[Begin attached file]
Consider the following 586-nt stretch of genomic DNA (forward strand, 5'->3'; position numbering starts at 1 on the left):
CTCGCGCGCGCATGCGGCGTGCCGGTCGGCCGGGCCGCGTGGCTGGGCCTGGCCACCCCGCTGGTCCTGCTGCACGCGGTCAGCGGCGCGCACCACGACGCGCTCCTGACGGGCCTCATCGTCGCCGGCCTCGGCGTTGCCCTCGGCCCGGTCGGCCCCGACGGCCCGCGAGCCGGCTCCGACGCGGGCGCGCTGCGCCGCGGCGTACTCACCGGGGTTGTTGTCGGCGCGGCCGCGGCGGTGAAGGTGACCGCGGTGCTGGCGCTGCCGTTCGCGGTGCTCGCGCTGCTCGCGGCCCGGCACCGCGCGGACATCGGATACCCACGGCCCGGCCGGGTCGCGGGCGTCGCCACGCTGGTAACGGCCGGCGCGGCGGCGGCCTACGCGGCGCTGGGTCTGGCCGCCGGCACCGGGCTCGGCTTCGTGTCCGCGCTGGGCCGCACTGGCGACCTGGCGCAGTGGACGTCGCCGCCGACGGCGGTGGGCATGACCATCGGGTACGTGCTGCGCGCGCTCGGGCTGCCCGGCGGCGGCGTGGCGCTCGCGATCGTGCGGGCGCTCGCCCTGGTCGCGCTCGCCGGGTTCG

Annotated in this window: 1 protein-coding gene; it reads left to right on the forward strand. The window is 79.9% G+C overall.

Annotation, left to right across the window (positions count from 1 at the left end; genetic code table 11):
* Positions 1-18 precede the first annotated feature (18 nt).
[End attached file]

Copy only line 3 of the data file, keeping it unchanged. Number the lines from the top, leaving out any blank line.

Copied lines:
Annotated in this window: 1 protein-coding gene; it reads left to right on the forward strand. The window is 79.9% G+C overall.